ChatGPT, introduced in November 2022, quickly gained widespread attention, amassing over 100 million active users in just two months. Its unique approach, being dialogue-based rather than query-based like traditional search engines, soon captured the interest of legal professionals worldwide.

Briefed, a training platform for lawyers, recently hosted a webinar series for hundreds of barristers and chambers staff exploring the implications of ChatGPT for the profession. A stunning 74% of participants indicated that ChatGPT was a significant opportunity for the Bar.

However, views were mixed in the extensive workshop discussions. One pro-ChatGPTer stated: ‘I think it has the potential to speed up our work and help us become more time efficient’.

Another attendee thought it would put the job of a barrister in jeopardy: ‘As it becomes more widely known, people will think that it is a safe means of obtaining advice they might otherwise come to us for.’

The webinar brought to light concern over the impact on junior barristers in particular – that AI integration could lead to the removal of lower-end legal research, drafting and cases on which pupils and junior barristers cut their teeth.

Conversely, many believed that young or junior barristers able to use AI constructively will be the winners. ChatGPT can expedite work processes in areas such as drafting initial misconduct work, personal injury claims analysis, family law, access to justice research, and paralegal assistance.

Opportunities for barristers and chambers

  • Content creation and legal marketing: ChatGPT can assist in generating content ideas, headlines, and articles created for marketing.
  • Data analysis for insights: AI can help analyse client inquiries and feedback to identify trends, informing effective marketing strategies.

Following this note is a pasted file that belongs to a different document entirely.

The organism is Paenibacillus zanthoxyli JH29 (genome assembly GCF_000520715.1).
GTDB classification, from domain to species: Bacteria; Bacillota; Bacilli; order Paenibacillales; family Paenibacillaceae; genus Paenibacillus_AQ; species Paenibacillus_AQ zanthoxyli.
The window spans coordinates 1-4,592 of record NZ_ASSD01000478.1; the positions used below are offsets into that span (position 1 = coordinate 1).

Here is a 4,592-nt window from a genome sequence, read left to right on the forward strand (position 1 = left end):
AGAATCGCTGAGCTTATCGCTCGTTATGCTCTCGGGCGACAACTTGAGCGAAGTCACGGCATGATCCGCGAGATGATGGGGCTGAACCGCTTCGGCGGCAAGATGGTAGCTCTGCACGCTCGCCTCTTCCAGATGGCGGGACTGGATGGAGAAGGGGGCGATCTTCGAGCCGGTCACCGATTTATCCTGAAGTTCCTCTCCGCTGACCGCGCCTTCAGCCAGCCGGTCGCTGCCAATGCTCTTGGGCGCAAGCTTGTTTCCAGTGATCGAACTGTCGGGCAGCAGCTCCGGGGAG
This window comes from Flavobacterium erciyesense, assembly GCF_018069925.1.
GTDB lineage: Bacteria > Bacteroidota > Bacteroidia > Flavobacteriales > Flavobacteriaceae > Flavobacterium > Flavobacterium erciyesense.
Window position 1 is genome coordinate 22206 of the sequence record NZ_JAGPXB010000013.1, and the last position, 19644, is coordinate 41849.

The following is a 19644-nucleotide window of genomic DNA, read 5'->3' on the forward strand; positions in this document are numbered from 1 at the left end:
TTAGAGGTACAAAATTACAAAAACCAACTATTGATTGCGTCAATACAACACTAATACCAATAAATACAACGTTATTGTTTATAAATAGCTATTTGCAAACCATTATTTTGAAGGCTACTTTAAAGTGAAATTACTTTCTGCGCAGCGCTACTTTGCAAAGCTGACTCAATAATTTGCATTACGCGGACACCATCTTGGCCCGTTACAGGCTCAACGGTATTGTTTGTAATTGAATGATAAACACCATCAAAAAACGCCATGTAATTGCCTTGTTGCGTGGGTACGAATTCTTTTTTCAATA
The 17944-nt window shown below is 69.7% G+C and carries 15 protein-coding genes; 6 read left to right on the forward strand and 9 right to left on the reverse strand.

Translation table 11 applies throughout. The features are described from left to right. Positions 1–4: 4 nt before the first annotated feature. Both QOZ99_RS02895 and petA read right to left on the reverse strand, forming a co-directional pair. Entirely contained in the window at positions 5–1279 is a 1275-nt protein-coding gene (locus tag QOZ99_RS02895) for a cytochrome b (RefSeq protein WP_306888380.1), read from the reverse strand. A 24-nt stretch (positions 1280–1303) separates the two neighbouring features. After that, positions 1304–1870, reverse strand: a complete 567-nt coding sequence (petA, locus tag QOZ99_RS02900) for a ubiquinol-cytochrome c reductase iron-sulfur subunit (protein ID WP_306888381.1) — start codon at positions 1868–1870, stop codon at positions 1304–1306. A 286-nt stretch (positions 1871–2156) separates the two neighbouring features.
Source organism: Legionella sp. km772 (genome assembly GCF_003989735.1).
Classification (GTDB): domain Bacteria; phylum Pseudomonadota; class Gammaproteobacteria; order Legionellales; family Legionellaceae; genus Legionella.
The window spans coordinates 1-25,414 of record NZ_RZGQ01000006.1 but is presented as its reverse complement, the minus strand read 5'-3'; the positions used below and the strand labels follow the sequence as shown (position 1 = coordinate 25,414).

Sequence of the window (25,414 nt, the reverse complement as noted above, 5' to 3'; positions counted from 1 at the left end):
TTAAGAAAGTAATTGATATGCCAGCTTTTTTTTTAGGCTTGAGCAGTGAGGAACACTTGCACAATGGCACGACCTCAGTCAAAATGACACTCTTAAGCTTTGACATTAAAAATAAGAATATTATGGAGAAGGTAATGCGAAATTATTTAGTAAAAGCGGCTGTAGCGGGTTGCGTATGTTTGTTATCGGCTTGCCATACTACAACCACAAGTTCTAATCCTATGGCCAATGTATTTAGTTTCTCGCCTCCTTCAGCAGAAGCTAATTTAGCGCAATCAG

• Drafting legal documents: Barristers can input relevant information (albeit no personal data) to receive preliminary drafts of contracts and documents.
  • Admin tasks: Clerks can use ChatGPT to manage client enquiries, provide case updates, and schedule appointments.

Potential pitfalls and risks

  • Misinterpretation and inaccuracy: While ChatGPT is advanced, errors can occur, leading to inaccurate advice or actions. Oversight and verification by barristers are crucial.
  • Data security and confidentiality: As ChatGPT relies on user data, protecting sensitive client information is paramount. Stringent security measures must be in place to avoid breaches and legal complications.
  • Cybercrime increase: AI’s potential to craft convincing phishing scams.
  • Data limitations: ChatGPT data is limited to information available up to September 2021.

Real-life case: dangers of relying solely on AI

A US attorney used AI-generated arguments which fabricated legal precedents that ChatGPT essentially ‘hallucinated’. He was consequently fined by his governing body. This underscores the importance of human oversight in AI-generated content and the role that legal regulators may have to play.

Concluding thoughts

ChatGPT undoubtedly presents exciting prospects for barristers and chambers. However, it is imperative to acknowledge its limitations, potential inaccuracies, and data security concerns. The future lies in a balanced integration of AI with human expertise, where AI augments, rather than replaces, barristers.

As the webinar participants highlighted, ensuring that junior barristers have ample opportunities to develop their skills in a changing environment is a challenge that must be addressed.

The biggest potential risk is, of course, ignoring this new age of technology, and failing to adapt as competitors are steaming ahead.